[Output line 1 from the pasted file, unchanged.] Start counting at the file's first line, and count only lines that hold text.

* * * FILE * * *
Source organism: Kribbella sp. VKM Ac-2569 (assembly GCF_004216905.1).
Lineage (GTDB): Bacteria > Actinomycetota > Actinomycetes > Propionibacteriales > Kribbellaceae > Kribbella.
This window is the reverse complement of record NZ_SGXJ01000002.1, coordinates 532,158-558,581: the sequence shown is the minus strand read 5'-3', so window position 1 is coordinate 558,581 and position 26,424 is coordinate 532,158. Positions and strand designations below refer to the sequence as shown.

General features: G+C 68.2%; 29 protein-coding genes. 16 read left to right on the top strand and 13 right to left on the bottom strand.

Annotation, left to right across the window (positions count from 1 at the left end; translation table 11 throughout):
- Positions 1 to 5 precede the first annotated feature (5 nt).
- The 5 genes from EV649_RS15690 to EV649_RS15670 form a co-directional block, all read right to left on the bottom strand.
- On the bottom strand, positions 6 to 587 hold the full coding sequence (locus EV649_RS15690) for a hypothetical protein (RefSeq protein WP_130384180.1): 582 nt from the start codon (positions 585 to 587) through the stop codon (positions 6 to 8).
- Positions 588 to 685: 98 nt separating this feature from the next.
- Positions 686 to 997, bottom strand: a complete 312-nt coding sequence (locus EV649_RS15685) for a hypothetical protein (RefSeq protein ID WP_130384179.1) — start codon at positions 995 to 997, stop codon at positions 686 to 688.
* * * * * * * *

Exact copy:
Source organism: Kribbella sp. VKM Ac-2569 (assembly GCF_004216905.1).